Putin Calling Up More Troops, Making Nuclear Threats – JP
Eight months into the invasion of Ukraine, Russian President Vladimir Putin announced a partial military mobilization of up to 300,000 Russian men, signaling the war in the geographical hub of Europe will continue.
In his first public address since the beginning of the “special military operation” for the “demilitarization and de-Nazification of Ukraine” on February 24, Putin stressed that the Russian army is fighting not just against the “neo-Nazi forces” of the Kiev regime but “against the whole war machine of the collective West” seeking to annihilate Russia.
“The goal of the West is to weaken, divide, and destroy our country,” Putin opened his speech. To prove his argument, he went on to blame the West for destroying the communist, totalitarian, godless Soviet Union, which he often praises. “They are openly saying that in 1991 they split the Soviet Union, and now it’s Russia’s turn, and she must dissolve into numerous rival regions and areas.”
To “adequately counter” this threat, Putin issued an order to immediately start a “partial mobilization” of those citizens “who are currently in the reserves and, above all, those who have served in the armed forces [and] have military skills and relevant experience.”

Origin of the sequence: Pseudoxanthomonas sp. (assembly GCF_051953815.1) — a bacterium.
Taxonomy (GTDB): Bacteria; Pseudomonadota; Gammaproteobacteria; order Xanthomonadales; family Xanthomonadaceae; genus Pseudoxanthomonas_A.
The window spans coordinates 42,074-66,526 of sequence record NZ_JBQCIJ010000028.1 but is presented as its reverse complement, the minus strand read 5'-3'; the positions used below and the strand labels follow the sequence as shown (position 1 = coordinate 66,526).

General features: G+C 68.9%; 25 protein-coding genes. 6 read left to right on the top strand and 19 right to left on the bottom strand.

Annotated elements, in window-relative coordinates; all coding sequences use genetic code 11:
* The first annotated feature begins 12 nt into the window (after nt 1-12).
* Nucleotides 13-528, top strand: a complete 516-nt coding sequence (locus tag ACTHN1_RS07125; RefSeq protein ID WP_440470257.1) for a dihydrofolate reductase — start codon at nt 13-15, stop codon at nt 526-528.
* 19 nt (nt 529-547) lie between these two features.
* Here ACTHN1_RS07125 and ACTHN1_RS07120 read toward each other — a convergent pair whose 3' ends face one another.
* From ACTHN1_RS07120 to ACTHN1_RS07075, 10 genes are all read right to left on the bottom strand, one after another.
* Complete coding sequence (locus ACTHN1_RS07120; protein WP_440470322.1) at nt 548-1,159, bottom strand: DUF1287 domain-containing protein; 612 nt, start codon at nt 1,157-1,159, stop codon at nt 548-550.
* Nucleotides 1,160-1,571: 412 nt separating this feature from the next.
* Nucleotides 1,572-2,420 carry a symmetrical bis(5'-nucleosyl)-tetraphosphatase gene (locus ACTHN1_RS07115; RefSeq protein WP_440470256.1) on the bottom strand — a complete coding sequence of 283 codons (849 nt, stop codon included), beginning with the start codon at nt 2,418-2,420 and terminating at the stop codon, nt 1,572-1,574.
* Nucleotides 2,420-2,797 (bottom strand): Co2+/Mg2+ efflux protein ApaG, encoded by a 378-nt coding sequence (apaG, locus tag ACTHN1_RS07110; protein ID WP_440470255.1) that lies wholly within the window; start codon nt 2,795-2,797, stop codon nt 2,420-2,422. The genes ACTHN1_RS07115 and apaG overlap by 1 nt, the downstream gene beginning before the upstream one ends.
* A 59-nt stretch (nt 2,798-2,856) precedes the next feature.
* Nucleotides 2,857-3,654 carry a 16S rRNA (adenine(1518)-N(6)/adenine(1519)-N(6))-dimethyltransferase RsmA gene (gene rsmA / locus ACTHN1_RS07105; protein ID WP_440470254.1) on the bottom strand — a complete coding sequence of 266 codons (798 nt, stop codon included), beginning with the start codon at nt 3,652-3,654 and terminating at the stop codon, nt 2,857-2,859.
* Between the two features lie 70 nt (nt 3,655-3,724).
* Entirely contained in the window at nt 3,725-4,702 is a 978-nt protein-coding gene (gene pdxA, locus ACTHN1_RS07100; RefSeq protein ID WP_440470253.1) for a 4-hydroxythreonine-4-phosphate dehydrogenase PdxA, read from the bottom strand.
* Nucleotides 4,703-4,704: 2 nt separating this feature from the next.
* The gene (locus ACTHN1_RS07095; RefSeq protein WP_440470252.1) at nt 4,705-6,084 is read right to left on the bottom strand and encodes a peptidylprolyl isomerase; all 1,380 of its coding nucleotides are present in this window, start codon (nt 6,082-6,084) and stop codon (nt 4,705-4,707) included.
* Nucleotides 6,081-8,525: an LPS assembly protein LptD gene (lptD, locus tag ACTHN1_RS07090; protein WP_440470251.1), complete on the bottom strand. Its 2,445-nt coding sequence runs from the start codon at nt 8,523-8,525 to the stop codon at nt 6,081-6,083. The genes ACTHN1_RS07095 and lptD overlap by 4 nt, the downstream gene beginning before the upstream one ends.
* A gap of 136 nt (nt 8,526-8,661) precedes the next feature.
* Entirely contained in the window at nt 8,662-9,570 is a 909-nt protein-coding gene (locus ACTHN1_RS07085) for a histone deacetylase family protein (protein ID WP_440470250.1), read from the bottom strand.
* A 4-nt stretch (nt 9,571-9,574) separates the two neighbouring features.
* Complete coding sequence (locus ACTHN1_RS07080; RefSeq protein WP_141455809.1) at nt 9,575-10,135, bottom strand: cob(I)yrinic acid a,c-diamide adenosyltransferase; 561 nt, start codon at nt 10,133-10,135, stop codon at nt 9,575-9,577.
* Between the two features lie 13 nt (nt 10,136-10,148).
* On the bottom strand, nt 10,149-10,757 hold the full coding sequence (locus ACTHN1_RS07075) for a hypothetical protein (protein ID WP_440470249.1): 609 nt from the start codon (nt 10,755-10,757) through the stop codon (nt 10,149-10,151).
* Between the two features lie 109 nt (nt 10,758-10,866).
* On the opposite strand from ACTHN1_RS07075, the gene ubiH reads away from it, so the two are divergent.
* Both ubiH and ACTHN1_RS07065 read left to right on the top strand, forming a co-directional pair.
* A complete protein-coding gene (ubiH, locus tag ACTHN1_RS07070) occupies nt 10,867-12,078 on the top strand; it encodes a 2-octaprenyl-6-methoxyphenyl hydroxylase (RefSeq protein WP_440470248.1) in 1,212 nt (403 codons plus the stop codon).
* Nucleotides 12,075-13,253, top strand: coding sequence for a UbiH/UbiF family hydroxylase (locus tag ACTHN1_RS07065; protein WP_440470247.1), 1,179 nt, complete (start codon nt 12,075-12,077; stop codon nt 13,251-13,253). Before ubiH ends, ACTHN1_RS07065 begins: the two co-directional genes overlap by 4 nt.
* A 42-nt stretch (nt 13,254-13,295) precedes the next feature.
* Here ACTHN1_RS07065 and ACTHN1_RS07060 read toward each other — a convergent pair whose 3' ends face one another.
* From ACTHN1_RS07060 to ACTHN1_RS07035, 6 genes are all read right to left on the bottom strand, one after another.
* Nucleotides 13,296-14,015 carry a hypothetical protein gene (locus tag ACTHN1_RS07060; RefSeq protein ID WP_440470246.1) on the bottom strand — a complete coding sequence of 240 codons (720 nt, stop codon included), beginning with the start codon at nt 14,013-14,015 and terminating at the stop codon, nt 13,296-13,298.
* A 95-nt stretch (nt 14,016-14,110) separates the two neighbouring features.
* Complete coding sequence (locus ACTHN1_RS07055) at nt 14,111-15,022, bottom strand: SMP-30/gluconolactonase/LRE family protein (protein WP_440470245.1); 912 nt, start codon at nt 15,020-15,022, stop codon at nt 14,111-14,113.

Under Russian law, men aged 18-27 are obligated to military service, typically for one year. Yet there are numerous loopholes allowing for medical and educational exceptions, with many young men bribing the local authorities to dodge the recruitment.
According to Putin’s order, up to 300,000 men will be sent to the occupied Ukrainian regions of Donetsk and Luhansk and to the partially controlled territories of Kherson and Zaporizhzhia.
“The line of contact, which may be called the frontline, is more than 1,000 km [600 miles] long,” explained Russian Defense Minister Sergei Shoigu, speaking after his boss. “Naturally, everything behind that line needs to be protected, [and] all these territories need to be controlled. That’s the main goal of this effort, of the partial mobilization.”
Notably, Russia has not yet declared war on Ukraine, and keeps calling the invasion a “special military operation.”
Putin also affirmed his support for referendums in a number of Ukrainian regions currently occupied by Russia.
The move comes almost two weeks after the army suffered a military defeat in northeastern and southern Ukraine, with troops fleeing from about a tenth of the territory Russia had captured.
On Monday, the breakaway Ukrainian republics of Donetsk and Luhansk adopted resolutions to schedule a referendum on the unification with the Russian Federation for September 23–27. Kherson and Zaporizhzhia will be holding similar events on the same dates.
Putin addressed these developments, reassuring that Russia would do “everything” to make the referendums secure.